‘Nothing resembles Venezuela,” stated songster Dan Almagor’s chorus in the charming tune “Venezuela” that led the 1960 hit parade for eight months, and still is played on Israel Radio to this day.
With Google, Facebook, Wikipedia and the Israeli backpacker all yet to be born, Almagor didn’t know much about the Latin American country other than that it had a lot of coffee, gold and oil, and that he could make Venezuela rhyme with Ella, the name of a Hebrew University undergrad whose attention he hoped to catch through his song’s repetition of her name.
The romantic hope was dashed, he recently reminisced, but Venezuela became here a lovable connotation, an exotic land that had happily backed Israel’s establishment and which thousands of Israelis, thanks to the song, assumed was like no other country in the world.
Now Venezuela is indeed like no other place; an economic black hole, a social disaster zone and a political moonscape whose relevance to Israel may seem remote, but in fact is pertinent, first and foremost because in 2009 Caracas expelled the Israeli ambassador, charging us with “persecuting” the Palestinians.
We will return to that bizarre moment shortly, but before that, we should consider two other Israeli lessons from Venezuela’s tragedy, as a bewildered world watches it grapple with food lines, medicine shortages, rigged elections, street crime, political riots and a hyperinflation underscored by this summer’s introduction of a 20,000-bolivar bill whose black market value is less than $2.
THE FIRST lesson for us is about authoritarianism.
As this column has noted in the past, democracy’s global march since 1989 has come to face a great authoritarian reaction, driven by Russia, China and Turkey. The three’s apparent stability and predictability seem to be the envy of some Israeli politicians.
No, such Israelis would surely not go as far as arresting professors or assassinating journalists. They would, however, buy an unfriendly newspaper’s integrity, replace civil servants with party hacks, and also “bulldoze the Supreme Court,” as one of them recently put it himself.
To all these would-be Israeli autocrats, a glance at Venezuela can be educating: authoritarianism can only last that long and will ultimately fall that hard.
The second Israeli thought should be on what Venezuela did economically.
Sitting atop crude reserves more than 10% larger than Saudi Arabia’s, Venezuela is the world’s biggest oil barrel. Alas, it never used its black gold to industrialize its 30 million people and diversify its one-dimensional economy.
Instead, Caracas used its petrodollars to reward the regime’s cronies, featherbed a bloated public sector, and buy social quiet by subsidizing fuel and food. The result was an economy that did not supply enough goods to satisfy demand fueled by easy money. The result of that was inflation, followed by capital flight and unemployment.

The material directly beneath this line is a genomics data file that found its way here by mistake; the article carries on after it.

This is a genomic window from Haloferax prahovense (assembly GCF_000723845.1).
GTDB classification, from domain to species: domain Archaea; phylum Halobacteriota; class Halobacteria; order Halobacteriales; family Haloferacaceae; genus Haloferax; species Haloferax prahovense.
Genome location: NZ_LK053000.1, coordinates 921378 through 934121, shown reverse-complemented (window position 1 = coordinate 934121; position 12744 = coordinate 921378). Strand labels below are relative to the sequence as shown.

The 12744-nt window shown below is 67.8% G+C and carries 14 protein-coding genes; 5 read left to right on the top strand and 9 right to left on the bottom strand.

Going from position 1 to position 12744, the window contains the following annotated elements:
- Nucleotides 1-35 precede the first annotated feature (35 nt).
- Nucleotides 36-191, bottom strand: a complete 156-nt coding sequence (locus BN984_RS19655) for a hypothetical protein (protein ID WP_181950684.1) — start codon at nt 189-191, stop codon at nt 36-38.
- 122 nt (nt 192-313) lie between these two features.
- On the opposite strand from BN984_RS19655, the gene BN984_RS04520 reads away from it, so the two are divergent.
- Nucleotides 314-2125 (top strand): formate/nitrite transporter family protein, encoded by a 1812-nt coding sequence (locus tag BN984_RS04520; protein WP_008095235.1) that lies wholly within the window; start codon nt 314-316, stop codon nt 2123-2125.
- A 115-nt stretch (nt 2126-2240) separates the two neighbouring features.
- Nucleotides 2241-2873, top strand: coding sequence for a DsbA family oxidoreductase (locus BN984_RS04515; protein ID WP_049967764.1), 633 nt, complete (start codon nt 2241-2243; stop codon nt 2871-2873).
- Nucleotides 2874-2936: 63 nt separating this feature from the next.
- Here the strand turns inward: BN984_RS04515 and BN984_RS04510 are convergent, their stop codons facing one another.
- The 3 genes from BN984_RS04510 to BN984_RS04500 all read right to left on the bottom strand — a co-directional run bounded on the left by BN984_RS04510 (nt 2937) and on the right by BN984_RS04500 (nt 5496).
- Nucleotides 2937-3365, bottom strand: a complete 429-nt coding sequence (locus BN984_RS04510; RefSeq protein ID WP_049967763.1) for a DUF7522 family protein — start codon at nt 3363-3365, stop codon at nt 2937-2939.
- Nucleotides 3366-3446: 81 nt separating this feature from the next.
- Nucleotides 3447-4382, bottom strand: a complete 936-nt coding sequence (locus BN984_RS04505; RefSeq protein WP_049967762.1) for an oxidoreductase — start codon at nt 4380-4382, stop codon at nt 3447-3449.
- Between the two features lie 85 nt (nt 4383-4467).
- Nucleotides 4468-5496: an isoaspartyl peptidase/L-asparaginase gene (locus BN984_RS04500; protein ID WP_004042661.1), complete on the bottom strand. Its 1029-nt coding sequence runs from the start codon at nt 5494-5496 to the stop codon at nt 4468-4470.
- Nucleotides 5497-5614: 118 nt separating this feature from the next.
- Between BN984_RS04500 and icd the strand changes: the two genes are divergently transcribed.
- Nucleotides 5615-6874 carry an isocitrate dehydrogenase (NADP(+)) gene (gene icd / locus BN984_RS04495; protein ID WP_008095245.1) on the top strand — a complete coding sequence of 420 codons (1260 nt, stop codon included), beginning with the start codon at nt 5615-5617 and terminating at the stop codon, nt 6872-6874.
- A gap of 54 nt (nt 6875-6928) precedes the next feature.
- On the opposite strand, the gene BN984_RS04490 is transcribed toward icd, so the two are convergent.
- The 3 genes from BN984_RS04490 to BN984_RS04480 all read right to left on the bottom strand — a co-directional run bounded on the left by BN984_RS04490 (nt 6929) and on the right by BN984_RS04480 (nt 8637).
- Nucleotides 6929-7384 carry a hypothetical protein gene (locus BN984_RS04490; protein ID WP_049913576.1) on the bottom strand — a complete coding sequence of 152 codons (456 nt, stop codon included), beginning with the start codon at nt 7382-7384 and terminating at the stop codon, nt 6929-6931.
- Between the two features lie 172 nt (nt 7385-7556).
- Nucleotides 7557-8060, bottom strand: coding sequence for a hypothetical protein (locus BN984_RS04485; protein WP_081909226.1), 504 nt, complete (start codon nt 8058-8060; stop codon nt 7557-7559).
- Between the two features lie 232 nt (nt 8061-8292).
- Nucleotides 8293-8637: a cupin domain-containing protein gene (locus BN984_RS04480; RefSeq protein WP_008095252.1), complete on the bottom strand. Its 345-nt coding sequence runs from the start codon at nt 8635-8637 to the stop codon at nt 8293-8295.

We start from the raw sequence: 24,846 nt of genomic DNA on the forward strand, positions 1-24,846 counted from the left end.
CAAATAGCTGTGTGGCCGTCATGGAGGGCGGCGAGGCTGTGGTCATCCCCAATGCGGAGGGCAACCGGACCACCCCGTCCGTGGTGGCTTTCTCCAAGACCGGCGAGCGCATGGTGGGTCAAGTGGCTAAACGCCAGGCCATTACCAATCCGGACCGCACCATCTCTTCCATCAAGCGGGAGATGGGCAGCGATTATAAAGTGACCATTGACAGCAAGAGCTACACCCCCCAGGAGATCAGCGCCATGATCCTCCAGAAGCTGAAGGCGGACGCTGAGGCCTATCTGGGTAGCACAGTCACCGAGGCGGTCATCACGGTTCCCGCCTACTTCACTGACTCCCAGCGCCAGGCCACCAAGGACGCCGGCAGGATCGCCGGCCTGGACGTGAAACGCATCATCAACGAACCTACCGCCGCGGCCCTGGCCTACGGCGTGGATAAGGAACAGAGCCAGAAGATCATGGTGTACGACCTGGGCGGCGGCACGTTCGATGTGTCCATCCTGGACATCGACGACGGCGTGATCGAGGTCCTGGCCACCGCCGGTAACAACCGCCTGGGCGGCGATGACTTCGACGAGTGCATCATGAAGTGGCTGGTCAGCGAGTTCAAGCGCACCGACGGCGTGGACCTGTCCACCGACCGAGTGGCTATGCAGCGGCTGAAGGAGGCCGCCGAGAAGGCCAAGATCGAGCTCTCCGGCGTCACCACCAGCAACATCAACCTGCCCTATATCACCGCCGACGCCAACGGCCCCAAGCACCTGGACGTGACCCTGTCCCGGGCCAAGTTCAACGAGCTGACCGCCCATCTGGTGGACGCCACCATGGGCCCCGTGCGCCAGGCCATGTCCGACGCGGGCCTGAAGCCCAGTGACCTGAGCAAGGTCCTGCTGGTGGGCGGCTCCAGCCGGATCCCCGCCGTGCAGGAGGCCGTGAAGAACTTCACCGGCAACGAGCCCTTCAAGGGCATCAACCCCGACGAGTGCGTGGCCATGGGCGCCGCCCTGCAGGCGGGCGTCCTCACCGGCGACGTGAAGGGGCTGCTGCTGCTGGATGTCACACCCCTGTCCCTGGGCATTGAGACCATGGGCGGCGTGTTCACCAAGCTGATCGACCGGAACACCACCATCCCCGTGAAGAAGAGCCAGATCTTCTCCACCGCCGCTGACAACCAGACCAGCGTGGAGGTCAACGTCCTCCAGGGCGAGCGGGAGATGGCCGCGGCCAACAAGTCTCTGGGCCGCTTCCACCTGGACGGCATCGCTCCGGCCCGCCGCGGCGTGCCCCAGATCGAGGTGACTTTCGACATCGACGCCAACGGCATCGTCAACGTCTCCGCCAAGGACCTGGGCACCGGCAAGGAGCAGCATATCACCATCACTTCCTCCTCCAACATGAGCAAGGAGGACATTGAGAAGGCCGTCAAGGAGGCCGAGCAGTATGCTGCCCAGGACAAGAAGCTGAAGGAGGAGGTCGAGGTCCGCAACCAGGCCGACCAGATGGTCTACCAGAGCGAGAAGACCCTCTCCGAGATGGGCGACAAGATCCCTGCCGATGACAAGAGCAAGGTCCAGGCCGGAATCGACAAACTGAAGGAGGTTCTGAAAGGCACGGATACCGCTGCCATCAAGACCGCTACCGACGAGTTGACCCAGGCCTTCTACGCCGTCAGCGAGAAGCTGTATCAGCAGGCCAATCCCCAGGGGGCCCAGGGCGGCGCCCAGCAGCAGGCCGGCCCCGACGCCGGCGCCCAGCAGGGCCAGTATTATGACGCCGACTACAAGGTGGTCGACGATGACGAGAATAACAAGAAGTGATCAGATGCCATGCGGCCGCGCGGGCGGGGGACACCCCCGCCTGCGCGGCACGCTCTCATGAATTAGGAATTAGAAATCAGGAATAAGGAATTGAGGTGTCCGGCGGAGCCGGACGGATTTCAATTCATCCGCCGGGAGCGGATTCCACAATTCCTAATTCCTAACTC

Some of this dynamic might have been on its way to Israel later this century, following its recent gas findings. Fortunately, and thanks to former Bank of Israel governor Stanley Fischer, this syndrome will not develop here.
Fischer imposed on our politicians the establishment of a sovereign fund that will siphon most of Israel’s gas royalties and then drip them into the economy slowly and steadily, mainly for education, health and other social causes.
That is how Israel’s politicians lost the ability to abuse its gas revenues, and that is how the Israeli economy was disabused, in advance, of the kind of financial obesity that has plagued Venezuela with economic heart disease.
Still, the political and economic lessons of Venezuela’s collapse dwarf compared with its lesson for any anti-Semite.
EAGER TO reopen England to Jewish settlement for the first time since their expulsion in 1291, Dutch Jew Menasseh Ben Israel wrote Oliver Cromwell in 1655 that throughout history, whoever abused the Jews was “heavily punished by some ominous exit,” while whoever was “a benefactor to that people and cherished them in their countries” soon “begun to flourish.”
Ben Israel was obviously a biased Jew with a lobbyist’s cause, but anti-Jews indeed repeatedly met economic demise, while those who accommodated the Jews prospered.
Spain went bankrupt four times in the decades following its expulsion of its Jews, while the Ottoman Empire, which welcomed Spain’s Jews, blossomed.
Antwerp lost to Amsterdam its status as Europe’s financial hub in tandem with the two’s inverted treatments of their Jews. Antwerp attacked its Jews, while Amsterdam welcomed the Jews, so much so that Christian scholars often attended Ben Israel’s sermons. Antwerp’s brief financial stardom began when Iberian Jews arrived there, and it ended when they fled.
Faced with this phenomenon, German sociologist and future Nazi Werner Sombart waxed poetic: “Israel passes over Europe like the sun: at its coming new life bursts forth; at its going all falls into decay.”
This pattern repeated itself last century, when the anti-Jewish East Bloc and Arab world stagnated economically, while the West, which accommodated the Jews, prospered. Similarly, the economic rise of India and China overlapped the two’s normalization of relations with the Jewish state, and followed decades of poverty while they were hostile to the Jewish state – as if to vindicate the biblical Balaam’s vow that Israel’s cursers will be cursed and those who bless it will be blessed.
In 2009 Venezuela’s previous leader, Hugo Chavez, cursed Israel, hoping his bravado would divert the masses’ attention while he was robbing their riches.
Now Venezuela’s crisis obviously requires shock therapy unrelated to Israel. However, a good way to launch the procedure would be to apologize to the Israeli people, who never harmed Venezuela and even praised it in a song.